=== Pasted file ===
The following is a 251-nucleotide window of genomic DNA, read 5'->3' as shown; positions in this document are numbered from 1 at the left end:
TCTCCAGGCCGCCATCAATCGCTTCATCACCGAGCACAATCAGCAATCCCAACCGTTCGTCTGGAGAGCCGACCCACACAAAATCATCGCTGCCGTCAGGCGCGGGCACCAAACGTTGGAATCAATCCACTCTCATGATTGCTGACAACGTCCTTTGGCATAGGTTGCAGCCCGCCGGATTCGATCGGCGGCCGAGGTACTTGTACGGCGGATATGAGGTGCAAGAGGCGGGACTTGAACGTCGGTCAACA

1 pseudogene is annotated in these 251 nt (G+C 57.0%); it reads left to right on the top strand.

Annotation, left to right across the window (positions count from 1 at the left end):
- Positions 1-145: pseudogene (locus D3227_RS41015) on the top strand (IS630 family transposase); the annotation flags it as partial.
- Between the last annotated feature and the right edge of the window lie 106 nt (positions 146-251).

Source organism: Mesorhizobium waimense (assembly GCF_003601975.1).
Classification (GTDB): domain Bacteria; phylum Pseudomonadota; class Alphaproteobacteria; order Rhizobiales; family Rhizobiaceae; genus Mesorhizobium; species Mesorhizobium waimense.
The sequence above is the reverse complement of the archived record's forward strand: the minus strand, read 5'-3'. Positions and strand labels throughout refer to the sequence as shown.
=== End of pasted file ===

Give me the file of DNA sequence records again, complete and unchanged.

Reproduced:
The following is a 251-nucleotide window of genomic DNA, read 5'->3' as shown; positions in this document are numbered from 1 at the left end:
TCTCCAGGCCGCCATCAATCGCTTCATCACCGAGCACAATCAGCAATCCCAACCGTTCGTCTGGAGAGCCGACCCACACAAAATCATCGCTGCCGTCAGGCGCGGGCACCAAACGTTGGAATCAATCCACTCTCATGATTGCTGACAACGTCCTTTGGCATAGGTTGCAGCCCGCCGGATTCGATCGGCGGCCGAGGTACTTGTACGGCGGATATGAGGTGCAAGAGGCGGGACTTGAACGTCGGTCAACA

1 pseudogene is annotated in these 251 nt (G+C 57.0%); it reads left to right on the top strand.

Annotation, left to right across the window (positions count from 1 at the left end):
- Positions 1-145: pseudogene (locus D3227_RS41015) on the top strand (IS630 family transposase); the annotation flags it as partial.
- Between the last annotated feature and the right edge of the window lie 106 nt (positions 146-251).

Source organism: Mesorhizobium waimense (assembly GCF_003601975.1).
Classification (GTDB): domain Bacteria; phylum Pseudomonadota; class Alphaproteobacteria; order Rhizobiales; family Rhizobiaceae; genus Mesorhizobium; species Mesorhizobium waimense.
The sequence above is the reverse complement of the archived record's forward strand: the minus strand, read 5'-3'. Positions and strand labels throughout refer to the sequence as shown.